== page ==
Helping students analyze complex ideas collaboratively often calls for some changes in classroom interaction patterns. Consider the two patterns shown here.
Which one gives students more responsibility for thinking deeply and collaboratively? Which one provides more opportunities for students to use and strengthen their language?
The model on the left, often described as IRE for teacher Inquires, student Responds, teacher Evaluates (Schegloff, 2007), offers few opportunities for students to say more than one or two words, rather than to explain their rationale. Additionally, only a small number of students get to speak, and many ELs don’t volunteer responses in such a high-pressure, quick-response situation. The IRE pattern offers teachers little useful information. Knowing that a student’s answer is right or wrong doesn’t reveal much about the student’s reasoning.
The reasoning-centered, discourse-focused model on the right offers multiple opportunities:
Quotation: “Essentially all of the science and engineering practices require student discourse to be a central element of classroom activity, and, properly managed by the teacher, such discourse includes all students and pushes every student to refine and extend language abilities.”(Quinn, 2015, p. 14).
The move to discourse-centered instruction is a powerful one, both for students and teachers, but it represents a shift for teachers who have been trained in the IRE model. To support teachers in making this shift, we created a simple tool to show six ‘moves’ that a teacher can make to keep the focus on student ideas.
This graphic shows the six Teacher Moves: several ways to probe and strengthen students’ reasoning, to keep their ideas moving forward, and to keep students talking to one another. Teachers in our project found this simple graphic to be a helpful reminder of the strategies they could use to avoid the familiar ‘teacher as expert’ mode and keep the responsibility for the idea in the hands of the students. The complete version of these Teacher Moves on the Resource page gives examples of ways to phrase these moves. Most teachers found the examples helpful initially to help them learn the Teacher Moves, and later simply enlarged and laminated the small graphic and kept it nearby as a reminder.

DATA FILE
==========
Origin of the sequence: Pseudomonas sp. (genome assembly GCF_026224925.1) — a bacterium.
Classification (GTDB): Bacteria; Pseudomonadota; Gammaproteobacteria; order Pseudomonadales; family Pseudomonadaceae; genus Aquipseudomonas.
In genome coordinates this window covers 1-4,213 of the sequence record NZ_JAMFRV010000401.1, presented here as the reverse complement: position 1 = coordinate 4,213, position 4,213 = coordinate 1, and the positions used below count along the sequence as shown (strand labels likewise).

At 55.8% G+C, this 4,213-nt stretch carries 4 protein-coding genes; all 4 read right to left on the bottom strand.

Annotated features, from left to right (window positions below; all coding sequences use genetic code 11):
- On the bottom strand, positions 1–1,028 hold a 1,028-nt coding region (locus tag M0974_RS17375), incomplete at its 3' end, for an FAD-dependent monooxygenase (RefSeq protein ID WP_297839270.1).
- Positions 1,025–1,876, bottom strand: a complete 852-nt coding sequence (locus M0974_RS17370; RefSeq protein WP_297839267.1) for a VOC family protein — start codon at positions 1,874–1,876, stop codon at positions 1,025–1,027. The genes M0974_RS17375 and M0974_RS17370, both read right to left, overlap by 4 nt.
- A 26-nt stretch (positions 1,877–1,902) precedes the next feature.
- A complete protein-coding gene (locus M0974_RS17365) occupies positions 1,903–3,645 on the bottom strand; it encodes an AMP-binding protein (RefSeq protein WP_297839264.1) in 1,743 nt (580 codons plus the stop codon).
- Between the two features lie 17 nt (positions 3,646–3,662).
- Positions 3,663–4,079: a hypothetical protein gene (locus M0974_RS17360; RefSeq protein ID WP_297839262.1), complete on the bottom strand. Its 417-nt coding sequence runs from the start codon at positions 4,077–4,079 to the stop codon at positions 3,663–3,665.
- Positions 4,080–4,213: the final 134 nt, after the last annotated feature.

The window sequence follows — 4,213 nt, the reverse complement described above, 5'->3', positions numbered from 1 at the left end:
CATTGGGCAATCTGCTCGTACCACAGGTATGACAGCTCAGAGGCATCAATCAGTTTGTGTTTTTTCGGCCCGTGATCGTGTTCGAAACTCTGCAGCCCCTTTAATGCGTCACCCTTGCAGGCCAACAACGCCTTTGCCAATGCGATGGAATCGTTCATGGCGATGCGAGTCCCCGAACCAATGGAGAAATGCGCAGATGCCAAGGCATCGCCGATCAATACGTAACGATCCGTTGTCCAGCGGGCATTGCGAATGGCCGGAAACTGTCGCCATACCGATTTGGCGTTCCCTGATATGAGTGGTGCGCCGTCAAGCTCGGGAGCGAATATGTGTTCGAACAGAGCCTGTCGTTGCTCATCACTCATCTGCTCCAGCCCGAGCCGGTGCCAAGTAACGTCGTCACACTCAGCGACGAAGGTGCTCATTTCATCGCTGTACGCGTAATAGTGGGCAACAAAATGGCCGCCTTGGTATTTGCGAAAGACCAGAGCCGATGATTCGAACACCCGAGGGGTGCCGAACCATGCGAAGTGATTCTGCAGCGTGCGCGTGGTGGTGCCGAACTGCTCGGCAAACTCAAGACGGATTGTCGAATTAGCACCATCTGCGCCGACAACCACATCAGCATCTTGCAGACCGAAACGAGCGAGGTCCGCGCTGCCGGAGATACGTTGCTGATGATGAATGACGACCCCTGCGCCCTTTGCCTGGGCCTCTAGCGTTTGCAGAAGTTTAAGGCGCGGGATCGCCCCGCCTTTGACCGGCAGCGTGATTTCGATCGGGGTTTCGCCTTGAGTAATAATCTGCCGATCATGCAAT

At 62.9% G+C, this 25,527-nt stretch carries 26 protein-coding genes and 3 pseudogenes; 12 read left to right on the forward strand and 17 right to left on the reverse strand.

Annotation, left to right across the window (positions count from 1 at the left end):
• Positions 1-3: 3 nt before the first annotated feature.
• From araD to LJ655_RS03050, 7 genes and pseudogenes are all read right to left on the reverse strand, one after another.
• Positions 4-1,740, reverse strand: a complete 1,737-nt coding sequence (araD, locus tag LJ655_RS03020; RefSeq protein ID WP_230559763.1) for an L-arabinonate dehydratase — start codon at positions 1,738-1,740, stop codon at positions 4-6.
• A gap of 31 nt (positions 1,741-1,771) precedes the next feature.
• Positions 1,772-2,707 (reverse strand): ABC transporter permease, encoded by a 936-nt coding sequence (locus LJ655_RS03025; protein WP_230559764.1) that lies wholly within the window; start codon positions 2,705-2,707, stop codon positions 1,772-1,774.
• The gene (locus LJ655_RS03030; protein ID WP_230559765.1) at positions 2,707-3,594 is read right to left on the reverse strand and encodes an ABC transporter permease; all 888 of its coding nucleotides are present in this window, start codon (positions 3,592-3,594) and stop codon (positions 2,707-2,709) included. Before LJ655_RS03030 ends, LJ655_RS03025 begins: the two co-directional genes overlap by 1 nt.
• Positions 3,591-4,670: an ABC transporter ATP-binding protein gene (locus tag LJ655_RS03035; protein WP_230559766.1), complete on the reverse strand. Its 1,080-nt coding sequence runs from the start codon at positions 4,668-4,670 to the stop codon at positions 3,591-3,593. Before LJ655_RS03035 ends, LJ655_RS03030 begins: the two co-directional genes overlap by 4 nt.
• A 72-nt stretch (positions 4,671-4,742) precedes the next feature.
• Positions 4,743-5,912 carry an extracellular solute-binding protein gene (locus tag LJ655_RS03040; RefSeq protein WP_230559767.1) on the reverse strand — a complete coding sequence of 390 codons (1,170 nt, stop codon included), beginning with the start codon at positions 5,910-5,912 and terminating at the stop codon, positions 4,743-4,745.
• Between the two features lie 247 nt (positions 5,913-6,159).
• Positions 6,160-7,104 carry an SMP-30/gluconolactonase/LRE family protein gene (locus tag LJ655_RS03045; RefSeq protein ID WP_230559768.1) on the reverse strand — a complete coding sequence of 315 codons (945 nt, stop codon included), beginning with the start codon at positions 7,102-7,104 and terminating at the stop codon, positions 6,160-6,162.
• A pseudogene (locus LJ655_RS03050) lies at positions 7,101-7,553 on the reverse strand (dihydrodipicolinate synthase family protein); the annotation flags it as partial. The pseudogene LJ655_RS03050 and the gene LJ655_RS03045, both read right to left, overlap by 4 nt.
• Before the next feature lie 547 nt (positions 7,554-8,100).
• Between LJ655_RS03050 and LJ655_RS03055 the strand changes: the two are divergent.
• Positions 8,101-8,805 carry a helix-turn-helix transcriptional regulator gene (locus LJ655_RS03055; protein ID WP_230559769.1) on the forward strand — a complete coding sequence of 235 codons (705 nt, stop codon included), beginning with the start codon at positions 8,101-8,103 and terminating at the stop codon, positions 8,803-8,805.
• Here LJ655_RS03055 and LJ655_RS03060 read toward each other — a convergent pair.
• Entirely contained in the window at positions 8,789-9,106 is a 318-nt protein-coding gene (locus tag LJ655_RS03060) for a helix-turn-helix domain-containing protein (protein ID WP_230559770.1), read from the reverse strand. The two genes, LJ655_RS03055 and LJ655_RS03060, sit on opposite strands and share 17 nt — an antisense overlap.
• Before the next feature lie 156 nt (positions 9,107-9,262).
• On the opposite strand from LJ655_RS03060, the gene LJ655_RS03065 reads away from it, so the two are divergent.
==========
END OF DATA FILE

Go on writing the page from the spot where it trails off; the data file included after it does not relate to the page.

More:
A few elements of the Teacher Moves deserve a bit of highlighting. Listed under Help a student clarify is the hint to allow 20-30 seconds of wait time to elapse before giving a second prompt, and to allow the same amount of time after a student has made a remark. Thinking is hard and takes time, and putting complex ideas into words is not easy. We’re asking students to “think out loud”, and ideas rarely come out fully developed or clearly articulated the first time, even for experienced speakers. Waiting patiently for a student to say more often leads her to continue to explore her idea aloud or to state it more clearly, and this gives others additional opportunities to follow along and think it through with her.
Another important strategy listed under Make an idea public and Help students apply their thinking to others’ ideas is the reminder, when revoicing a student’s idea, to always ask the student if you’ve expressed the idea correctly. After all, it is the student’s idea, and we want to make sure our revoicing (perhaps to clarify or to model simpler or more precise language) doesn’t change the idea. We need to build this same habit among our students, as well, so that they respect the integrity of one another’s ideas. We’ve observed remarkable examples of ELs persisting in clarifying their ideas aloud in response to this humble question from a teacher: “Did I say that correctly? Try it again, please. I’ll try to do a better job of understanding.”
“I don’t have to wait for the test to find out what my students know. I can listen to them explain their thinking, and I can steer them in helpful directions.”a fourth grade science teacher
teacher MOVES IN SCIENCE
Teacher Moves in Math